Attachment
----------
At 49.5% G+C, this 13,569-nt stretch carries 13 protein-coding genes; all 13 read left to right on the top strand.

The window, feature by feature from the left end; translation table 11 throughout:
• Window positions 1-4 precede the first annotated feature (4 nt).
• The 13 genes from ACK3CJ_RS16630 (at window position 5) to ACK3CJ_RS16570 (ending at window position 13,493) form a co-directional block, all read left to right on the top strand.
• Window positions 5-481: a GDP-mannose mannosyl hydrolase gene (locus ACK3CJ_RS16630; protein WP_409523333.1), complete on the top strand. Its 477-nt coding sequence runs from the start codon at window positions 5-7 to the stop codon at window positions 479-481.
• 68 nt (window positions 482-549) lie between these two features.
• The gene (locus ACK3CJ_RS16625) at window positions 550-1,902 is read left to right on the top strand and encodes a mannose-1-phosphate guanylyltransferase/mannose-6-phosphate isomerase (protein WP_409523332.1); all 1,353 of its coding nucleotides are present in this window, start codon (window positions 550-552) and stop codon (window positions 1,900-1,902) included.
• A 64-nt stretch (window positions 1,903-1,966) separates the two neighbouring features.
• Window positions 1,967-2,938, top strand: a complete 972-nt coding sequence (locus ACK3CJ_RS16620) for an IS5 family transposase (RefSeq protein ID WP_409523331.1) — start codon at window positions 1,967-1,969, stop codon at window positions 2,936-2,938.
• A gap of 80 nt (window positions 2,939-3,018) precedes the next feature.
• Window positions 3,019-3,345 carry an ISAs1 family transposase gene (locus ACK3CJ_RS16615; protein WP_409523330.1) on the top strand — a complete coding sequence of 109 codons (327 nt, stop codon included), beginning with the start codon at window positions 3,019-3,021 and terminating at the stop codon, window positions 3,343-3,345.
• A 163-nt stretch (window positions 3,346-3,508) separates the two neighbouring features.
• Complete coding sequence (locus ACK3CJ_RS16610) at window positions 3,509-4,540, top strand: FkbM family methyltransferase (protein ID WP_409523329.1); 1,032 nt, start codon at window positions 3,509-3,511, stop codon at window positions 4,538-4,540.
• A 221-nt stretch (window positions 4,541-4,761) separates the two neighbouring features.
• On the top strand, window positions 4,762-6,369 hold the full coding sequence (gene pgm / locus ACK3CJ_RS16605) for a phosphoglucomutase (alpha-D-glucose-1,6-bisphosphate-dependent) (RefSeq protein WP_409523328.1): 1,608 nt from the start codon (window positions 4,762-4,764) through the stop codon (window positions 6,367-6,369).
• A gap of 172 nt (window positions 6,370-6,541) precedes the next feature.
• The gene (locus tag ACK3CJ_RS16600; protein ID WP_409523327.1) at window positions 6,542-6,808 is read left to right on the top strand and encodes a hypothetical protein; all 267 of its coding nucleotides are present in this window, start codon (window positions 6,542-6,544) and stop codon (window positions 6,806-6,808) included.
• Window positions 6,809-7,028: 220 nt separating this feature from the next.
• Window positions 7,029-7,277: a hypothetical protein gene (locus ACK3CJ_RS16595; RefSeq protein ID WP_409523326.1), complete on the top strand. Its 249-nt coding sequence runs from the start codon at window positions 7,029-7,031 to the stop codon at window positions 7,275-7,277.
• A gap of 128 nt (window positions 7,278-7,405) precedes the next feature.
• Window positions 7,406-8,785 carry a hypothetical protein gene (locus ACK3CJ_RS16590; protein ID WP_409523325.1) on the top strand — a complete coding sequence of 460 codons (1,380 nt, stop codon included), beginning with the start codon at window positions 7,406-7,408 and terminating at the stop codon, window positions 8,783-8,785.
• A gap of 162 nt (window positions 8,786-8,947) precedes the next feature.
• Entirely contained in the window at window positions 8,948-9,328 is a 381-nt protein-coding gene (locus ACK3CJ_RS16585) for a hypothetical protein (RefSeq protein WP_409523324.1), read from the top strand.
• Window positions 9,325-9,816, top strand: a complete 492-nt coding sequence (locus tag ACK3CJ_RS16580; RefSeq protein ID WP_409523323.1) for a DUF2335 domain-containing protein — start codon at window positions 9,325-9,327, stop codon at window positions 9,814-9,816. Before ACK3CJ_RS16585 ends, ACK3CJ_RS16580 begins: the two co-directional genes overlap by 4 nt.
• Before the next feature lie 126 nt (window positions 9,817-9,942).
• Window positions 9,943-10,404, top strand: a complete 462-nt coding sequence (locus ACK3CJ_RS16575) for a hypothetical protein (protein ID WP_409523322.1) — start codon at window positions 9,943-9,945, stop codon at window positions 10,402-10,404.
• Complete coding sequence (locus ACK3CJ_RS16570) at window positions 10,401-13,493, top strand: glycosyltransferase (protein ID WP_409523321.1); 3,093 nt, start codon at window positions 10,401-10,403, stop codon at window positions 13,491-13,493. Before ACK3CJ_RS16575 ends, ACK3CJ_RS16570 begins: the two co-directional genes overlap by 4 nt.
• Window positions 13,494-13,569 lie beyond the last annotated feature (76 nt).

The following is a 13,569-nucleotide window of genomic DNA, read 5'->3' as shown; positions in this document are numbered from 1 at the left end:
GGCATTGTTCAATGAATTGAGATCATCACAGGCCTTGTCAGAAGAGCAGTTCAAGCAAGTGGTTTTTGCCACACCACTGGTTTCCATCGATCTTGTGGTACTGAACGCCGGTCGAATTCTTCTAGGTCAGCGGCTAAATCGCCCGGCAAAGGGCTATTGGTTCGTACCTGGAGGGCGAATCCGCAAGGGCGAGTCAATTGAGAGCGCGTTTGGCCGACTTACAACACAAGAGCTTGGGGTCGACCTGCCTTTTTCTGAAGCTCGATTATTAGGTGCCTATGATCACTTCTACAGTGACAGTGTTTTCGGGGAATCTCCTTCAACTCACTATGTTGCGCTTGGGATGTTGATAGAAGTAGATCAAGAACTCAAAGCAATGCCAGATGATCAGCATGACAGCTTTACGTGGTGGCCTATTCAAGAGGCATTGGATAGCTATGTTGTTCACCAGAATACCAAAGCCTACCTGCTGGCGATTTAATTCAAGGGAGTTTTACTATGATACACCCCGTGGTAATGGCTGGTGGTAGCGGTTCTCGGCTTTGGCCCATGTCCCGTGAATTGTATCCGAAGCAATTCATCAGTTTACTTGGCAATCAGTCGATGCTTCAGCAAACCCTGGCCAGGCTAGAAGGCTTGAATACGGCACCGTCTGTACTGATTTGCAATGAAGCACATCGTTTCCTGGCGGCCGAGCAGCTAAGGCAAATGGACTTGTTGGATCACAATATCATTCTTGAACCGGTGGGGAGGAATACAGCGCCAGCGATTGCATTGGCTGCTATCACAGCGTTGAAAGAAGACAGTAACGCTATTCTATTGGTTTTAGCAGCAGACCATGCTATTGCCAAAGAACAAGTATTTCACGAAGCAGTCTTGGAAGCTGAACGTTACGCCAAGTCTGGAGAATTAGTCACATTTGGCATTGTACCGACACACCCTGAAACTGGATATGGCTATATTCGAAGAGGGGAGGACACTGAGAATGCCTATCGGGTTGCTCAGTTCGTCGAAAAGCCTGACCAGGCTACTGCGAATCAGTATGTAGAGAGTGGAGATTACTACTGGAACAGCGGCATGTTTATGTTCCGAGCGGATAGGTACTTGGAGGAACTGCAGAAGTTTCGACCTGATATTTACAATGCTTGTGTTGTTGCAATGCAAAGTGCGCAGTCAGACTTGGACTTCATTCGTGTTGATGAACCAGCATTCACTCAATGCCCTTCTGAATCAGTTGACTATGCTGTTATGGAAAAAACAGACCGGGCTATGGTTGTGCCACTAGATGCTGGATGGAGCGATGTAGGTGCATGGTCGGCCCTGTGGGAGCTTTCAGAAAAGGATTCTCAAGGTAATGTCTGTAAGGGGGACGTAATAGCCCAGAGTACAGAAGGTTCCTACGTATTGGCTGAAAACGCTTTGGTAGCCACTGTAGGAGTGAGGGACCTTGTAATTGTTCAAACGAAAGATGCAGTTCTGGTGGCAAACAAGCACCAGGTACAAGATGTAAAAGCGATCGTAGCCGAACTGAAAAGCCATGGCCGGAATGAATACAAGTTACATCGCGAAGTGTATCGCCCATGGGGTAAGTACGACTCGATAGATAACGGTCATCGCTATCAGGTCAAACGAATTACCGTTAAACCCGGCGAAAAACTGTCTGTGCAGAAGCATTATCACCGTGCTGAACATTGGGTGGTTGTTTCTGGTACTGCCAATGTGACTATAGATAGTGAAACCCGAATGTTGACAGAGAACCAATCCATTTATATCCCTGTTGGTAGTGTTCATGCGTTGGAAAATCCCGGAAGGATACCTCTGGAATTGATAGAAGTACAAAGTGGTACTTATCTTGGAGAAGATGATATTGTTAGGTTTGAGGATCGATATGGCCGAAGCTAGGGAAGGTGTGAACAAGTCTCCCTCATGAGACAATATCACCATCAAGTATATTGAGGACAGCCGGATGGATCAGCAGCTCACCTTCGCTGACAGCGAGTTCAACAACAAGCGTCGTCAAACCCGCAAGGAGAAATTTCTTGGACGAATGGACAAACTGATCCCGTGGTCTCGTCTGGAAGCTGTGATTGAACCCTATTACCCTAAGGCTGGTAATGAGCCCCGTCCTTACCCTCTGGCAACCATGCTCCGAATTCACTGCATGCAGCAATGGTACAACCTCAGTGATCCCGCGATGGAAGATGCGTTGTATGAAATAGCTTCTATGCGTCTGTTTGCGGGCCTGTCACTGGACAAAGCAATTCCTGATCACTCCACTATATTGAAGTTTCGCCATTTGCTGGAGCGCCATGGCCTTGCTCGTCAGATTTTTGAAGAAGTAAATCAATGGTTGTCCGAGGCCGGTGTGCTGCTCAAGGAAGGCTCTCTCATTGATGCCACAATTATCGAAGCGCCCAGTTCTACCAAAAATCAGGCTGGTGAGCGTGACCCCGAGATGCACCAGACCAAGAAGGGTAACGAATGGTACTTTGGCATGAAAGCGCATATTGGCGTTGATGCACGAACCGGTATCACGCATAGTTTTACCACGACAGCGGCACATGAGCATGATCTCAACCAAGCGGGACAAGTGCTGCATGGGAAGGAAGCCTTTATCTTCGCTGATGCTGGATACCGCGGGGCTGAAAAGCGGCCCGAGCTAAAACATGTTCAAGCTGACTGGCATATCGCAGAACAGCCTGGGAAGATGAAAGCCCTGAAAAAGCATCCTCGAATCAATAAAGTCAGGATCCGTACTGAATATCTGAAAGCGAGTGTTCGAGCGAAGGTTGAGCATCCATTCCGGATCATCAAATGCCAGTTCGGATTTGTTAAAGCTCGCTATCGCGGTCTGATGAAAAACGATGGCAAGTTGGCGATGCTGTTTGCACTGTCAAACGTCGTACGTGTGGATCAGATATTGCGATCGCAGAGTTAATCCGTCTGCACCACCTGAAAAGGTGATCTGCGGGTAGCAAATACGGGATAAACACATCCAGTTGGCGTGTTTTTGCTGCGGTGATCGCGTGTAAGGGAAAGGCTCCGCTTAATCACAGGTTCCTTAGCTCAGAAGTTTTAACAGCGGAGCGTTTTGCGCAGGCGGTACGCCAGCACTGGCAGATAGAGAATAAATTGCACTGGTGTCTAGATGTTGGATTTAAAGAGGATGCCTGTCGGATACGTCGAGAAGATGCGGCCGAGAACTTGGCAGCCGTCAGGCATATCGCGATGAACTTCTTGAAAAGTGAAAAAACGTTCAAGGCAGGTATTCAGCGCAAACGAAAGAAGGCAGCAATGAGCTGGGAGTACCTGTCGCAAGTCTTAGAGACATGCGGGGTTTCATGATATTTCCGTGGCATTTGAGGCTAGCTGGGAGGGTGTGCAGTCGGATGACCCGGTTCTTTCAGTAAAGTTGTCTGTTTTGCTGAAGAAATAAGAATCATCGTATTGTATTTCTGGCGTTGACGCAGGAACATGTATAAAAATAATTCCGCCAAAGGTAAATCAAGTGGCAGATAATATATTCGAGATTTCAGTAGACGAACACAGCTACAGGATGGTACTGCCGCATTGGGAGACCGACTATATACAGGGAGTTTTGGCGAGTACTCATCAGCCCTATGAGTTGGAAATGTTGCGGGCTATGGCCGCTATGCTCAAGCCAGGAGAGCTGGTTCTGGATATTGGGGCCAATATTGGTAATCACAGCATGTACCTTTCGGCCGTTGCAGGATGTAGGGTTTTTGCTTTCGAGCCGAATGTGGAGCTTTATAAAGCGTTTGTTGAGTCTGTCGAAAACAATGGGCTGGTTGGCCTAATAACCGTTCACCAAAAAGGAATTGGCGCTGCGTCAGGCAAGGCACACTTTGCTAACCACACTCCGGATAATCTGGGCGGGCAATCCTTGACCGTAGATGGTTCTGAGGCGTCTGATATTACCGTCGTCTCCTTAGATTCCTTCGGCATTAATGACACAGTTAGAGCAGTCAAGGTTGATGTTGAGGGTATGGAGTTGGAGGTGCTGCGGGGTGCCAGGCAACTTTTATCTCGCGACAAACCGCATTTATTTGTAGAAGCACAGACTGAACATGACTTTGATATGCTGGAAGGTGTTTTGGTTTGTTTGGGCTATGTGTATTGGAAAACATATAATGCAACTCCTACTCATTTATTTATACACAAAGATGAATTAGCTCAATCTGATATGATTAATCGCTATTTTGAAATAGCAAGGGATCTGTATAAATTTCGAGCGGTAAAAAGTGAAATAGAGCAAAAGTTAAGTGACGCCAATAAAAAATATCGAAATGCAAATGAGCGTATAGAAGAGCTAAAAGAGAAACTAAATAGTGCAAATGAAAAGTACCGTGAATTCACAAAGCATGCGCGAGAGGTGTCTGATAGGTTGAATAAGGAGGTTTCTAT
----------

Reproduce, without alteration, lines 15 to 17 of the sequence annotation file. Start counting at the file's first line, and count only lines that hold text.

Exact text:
• On the top strand, window positions 4,762-6,369 hold the full coding sequence (gene pgm / locus ACK3CJ_RS16605) for a phosphoglucomutase (alpha-D-glucose-1,6-bisphosphate-dependent) (RefSeq protein WP_409523328.1): 1,608 nt from the start codon (window positions 4,762-4,764) through the stop codon (window positions 6,367-6,369).
• A gap of 172 nt (window positions 6,370-6,541) precedes the next feature.
• The gene (locus tag ACK3CJ_RS16600; protein ID WP_409523327.1) at window positions 6,542-6,808 is read left to right on the top strand and encodes a hypothetical protein; all 267 of its coding nucleotides are present in this window, start codon (window positions 6,542-6,544) and stop codon (window positions 6,806-6,808) included.